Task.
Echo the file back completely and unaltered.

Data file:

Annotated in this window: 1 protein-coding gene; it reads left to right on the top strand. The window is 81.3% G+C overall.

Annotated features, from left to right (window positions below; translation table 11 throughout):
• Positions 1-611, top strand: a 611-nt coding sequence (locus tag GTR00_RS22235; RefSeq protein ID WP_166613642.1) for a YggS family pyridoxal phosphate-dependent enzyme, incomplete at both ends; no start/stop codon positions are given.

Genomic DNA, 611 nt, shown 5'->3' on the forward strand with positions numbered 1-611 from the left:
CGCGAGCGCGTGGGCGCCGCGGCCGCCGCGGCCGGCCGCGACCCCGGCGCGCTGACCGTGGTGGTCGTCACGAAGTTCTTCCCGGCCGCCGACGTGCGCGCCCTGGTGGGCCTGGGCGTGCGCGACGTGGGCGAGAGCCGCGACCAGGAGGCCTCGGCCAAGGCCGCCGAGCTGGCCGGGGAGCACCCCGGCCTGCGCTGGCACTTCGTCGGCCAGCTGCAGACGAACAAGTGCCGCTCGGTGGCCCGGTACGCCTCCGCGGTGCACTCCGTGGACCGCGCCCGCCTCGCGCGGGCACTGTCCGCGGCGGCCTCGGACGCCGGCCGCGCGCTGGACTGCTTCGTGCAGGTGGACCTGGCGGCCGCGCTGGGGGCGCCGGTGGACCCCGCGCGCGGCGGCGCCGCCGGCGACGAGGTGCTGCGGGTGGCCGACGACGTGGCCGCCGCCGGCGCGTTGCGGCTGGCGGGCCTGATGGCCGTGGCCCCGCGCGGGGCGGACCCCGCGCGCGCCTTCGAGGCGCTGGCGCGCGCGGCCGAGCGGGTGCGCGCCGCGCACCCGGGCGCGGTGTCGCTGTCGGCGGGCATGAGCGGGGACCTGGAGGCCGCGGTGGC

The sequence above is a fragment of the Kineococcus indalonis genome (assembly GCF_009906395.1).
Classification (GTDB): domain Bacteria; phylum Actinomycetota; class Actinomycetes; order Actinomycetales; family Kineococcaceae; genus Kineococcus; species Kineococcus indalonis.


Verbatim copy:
Annotated in this window: 1 protein-coding gene; it reads left to right on the top strand. The window is 81.3% G+C overall.

Annotated features, from left to right (window positions below; translation table 11 throughout):
• Positions 1-611, top strand: a 611-nt coding sequence (locus tag GTR00_RS22235; RefSeq protein ID WP_166613642.1) for a YggS family pyridoxal phosphate-dependent enzyme, incomplete at both ends; no start/stop codon positions are given.

Genomic DNA, 611 nt, shown 5'->3' on the forward strand with positions numbered 1-611 from the left:
CGCGAGCGCGTGGGCGCCGCGGCCGCCGCGGCCGGCCGCGACCCCGGCGCGCTGACCGTGGTGGTCGTCACGAAGTTCTTCCCGGCCGCCGACGTGCGCGCCCTGGTGGGCCTGGGCGTGCGCGACGTGGGCGAGAGCCGCGACCAGGAGGCCTCGGCCAAGGCCGCCGAGCTGGCCGGGGAGCACCCCGGCCTGCGCTGGCACTTCGTCGGCCAGCTGCAGACGAACAAGTGCCGCTCGGTGGCCCGGTACGCCTCCGCGGTGCACTCCGTGGACCGCGCCCGCCTCGCGCGGGCACTGTCCGCGGCGGCCTCGGACGCCGGCCGCGCGCTGGACTGCTTCGTGCAGGTGGACCTGGCGGCCGCGCTGGGGGCGCCGGTGGACCCCGCGCGCGGCGGCGCCGCCGGCGACGAGGTGCTGCGGGTGGCCGACGACGTGGCCGCCGCCGGCGCGTTGCGGCTGGCGGGCCTGATGGCCGTGGCCCCGCGCGGGGCGGACCCCGCGCGCGCCTTCGAGGCGCTGGCGCGCGCGGCCGAGCGGGTGCGCGCCGCGCACCCGGGCGCGGTGTCGCTGTCGGCGGGCATGAGCGGGGACCTGGAGGCCGCGGTGGC

The sequence above is a fragment of the Kineococcus indalonis genome (assembly GCF_009906395.1).
Classification (GTDB): domain Bacteria; phylum Actinomycetota; class Actinomycetes; order Actinomycetales; family Kineococcaceae; genus Kineococcus; species Kineococcus indalonis.